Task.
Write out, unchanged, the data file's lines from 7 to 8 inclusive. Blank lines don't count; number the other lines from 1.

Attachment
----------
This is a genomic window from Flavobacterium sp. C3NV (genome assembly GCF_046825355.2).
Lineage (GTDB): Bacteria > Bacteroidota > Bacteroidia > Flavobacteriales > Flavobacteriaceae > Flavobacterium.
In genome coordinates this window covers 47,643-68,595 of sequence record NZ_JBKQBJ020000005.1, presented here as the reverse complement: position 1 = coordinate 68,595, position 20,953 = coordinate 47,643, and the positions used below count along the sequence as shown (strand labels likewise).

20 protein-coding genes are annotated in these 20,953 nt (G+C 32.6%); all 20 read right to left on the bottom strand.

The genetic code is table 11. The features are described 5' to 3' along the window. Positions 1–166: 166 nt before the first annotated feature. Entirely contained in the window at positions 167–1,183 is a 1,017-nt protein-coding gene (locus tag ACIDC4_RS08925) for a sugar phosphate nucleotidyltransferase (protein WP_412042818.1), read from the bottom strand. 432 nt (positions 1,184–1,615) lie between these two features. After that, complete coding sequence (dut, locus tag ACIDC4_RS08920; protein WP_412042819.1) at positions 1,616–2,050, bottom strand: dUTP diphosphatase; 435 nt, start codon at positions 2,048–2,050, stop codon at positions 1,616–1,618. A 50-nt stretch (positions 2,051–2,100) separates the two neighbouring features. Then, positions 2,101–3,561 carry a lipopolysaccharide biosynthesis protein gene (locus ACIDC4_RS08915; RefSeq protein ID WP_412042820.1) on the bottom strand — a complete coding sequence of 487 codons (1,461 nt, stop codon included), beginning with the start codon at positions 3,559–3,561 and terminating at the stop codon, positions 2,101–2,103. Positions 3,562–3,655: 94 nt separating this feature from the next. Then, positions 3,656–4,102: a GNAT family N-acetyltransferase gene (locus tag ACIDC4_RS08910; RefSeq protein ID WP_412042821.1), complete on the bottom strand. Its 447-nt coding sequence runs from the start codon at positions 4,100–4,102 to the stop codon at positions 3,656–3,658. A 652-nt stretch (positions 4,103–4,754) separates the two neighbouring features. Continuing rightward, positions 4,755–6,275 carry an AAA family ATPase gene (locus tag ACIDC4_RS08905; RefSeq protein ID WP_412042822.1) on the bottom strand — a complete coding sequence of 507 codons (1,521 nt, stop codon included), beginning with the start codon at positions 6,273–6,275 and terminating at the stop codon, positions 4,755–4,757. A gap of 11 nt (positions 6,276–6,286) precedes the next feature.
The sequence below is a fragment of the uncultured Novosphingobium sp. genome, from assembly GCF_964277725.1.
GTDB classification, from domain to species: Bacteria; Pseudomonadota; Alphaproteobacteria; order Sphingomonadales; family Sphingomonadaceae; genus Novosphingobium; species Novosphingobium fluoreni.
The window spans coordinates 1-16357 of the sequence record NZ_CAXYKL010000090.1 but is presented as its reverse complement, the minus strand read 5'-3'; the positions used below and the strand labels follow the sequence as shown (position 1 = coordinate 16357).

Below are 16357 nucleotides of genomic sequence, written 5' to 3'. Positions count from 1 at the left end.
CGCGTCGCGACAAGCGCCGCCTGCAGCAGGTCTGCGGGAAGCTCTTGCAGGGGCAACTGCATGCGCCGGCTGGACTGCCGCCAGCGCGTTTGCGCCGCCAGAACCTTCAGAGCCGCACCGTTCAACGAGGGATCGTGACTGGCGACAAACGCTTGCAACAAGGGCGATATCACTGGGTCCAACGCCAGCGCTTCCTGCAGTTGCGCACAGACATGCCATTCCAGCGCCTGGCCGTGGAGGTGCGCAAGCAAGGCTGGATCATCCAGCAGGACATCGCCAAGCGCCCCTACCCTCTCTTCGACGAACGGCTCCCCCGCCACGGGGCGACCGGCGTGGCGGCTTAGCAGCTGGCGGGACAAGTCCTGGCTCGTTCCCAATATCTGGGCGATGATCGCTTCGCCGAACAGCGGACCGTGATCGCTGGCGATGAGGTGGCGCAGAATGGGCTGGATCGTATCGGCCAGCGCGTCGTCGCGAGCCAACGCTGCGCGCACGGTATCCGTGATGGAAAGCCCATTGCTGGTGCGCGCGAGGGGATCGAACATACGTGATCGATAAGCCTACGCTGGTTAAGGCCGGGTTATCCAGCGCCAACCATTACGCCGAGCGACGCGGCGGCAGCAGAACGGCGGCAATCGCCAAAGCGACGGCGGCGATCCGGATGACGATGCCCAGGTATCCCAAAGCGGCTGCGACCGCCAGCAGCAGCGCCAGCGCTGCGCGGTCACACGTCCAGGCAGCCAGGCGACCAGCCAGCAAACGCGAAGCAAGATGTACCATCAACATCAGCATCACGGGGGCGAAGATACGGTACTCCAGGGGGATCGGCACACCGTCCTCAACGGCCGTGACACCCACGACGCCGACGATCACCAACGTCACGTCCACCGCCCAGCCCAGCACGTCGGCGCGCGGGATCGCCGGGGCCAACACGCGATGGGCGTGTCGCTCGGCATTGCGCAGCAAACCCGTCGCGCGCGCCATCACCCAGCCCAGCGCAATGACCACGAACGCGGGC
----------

GTDB classification, from domain to species: Bacteria; Pseudomonadota; Alphaproteobacteria; order Sphingomonadales; family Sphingomonadaceae; genus Novosphingobium; species Novosphingobium fluoreni.
The window spans coordinates 1-16357 of the sequence record NZ_CAXYKL010000090.1 but is presented as its reverse complement, the minus strand read 5'-3'; the positions used below and the strand labels follow the sequence as shown (position 1 = coordinate 16357).